“The Federal Parole Board would ensure that decisions about releasing federal prisoners are made in an open and transparent manner, with an opportunity for the prisoner to be heard. Currently, decisions on prisoner release are made by a departmental officer, based on a review of the prisoner’s file,” Mr Opeskin said. “There is no evidence that poor decisions are being made; rather, we believe that public confidence in the system requires a better process, as recognised in the states and territories.”

Other significant proposals raised in the Discussion Paper include:

  • facilitating the use of victim impact statements and pre-sentence reports in federal sentencing;
  • introducing a ‘Sentence Indication Scheme’, to allow federal offenders to seek an indication of their sentence, if they pleaded guilty and avoided a costly court trial and possible distress to the victim and witnesses; and
  • encouraging specialisation within the state and territory courts, so that judges and magistrates can become more familiar with using complex federal laws and procedures.

Thursday, 3 February 2005: Laws dealing with the sentencing of federal offenders are internally inconsistent, convoluted and confusing, the Australian Law Reform Commission said today.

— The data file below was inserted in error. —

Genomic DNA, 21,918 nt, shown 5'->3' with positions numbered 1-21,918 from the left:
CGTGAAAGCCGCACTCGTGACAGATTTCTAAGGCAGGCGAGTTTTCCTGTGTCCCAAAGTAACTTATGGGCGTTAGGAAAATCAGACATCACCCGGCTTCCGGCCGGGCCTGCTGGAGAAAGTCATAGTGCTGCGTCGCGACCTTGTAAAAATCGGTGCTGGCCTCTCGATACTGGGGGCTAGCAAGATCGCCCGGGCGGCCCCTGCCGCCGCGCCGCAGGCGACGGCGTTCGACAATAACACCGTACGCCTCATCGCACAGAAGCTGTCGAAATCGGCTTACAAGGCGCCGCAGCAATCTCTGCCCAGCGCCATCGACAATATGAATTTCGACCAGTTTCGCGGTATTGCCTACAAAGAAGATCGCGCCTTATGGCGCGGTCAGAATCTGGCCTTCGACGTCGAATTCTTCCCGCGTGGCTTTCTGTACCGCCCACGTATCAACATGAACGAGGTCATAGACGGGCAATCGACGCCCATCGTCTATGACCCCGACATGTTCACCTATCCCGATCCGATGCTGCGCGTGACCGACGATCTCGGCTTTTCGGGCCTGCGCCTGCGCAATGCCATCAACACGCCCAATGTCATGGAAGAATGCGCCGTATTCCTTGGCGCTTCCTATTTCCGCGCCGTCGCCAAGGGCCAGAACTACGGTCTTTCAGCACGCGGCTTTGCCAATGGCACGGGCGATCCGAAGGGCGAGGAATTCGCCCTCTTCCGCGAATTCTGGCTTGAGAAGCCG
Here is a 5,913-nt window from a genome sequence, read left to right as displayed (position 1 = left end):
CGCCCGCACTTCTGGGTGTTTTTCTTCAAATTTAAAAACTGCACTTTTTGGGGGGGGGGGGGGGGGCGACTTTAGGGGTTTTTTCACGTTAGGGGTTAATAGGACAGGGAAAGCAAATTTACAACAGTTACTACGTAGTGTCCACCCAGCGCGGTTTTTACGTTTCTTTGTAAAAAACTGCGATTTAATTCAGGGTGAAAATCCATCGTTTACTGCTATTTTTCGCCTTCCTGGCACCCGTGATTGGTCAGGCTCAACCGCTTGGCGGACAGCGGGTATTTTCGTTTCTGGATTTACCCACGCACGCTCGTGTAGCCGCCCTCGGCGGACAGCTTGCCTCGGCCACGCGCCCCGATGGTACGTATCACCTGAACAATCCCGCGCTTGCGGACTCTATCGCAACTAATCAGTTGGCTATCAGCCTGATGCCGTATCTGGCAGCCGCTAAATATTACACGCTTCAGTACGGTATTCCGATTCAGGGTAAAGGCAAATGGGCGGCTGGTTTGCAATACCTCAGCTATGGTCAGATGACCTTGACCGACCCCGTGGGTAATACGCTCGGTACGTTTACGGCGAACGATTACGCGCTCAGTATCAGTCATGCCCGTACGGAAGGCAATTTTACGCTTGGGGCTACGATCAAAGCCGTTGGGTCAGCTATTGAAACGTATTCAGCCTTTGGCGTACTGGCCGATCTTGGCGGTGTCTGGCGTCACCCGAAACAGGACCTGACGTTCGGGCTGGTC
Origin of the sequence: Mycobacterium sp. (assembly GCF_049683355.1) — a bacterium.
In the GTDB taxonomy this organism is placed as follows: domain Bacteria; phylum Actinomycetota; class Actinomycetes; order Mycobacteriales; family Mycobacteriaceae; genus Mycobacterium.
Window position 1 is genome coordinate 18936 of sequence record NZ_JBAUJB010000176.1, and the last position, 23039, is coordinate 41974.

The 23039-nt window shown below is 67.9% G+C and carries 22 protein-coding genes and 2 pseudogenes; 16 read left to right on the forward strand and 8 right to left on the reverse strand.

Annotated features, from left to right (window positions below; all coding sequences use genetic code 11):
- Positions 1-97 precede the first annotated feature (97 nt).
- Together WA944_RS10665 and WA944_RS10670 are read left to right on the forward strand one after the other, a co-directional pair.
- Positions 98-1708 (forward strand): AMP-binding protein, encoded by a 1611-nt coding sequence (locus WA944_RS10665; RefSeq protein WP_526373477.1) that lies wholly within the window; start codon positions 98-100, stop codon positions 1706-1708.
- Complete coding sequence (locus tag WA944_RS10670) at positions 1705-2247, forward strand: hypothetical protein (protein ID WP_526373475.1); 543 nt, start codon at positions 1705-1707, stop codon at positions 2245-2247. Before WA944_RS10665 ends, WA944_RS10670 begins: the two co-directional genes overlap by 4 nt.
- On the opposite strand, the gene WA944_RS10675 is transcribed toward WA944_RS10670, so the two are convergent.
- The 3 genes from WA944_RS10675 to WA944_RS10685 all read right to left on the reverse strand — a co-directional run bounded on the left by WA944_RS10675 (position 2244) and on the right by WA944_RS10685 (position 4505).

ALRC President Professor David Weisbrot said that with the recent growth in the number and range of federal offences, it is critical that we have a sentencing regime that is fair in principle and works smoothly in practice.

“Federal offences have long been associated with a limited range of crimes—such as drug importation, corporate crime, tax evasion and social security fraud,” Prof Weisbrot said, “but that’s changing rapidly with new federal regulations covering criminal activity in such areas as terrorism, transnational crime, cyber crime, computer hacking and international sex offences.”

Prof Weisbrot’s comments coincide with the ALRC’s release of a community consultation paper, Sentencing of Federal Offenders (Issues Paper 29), which forms the first stage of a major review of the federal sentencing laws set out in the Commonwealth Crimes Act.

“There are two major strands to this Inquiry. First, there are the problems with the relevant sections of the Crimes Act itself—the judiciary has strongly criticised specific provisions of the Act for their poor drafting, inflexibility, and lack of sufficient scope, and because they appear to lead to undesirable outcomes in practice,” he said.

“Second, the Inquiry will consider to what extent federal offenders should be treated equally, no matter where in Australia they are sentenced. Currently, federal offenders are almost always dealt with by state and territory courts and their sentences are administered by state and territory correctional authorities—and so significant disparities can and do arise.”

Prof Weisbrot said that one of the difficulties faced by the ALRC in developing sound policy in this area is the lack of adequate statistics.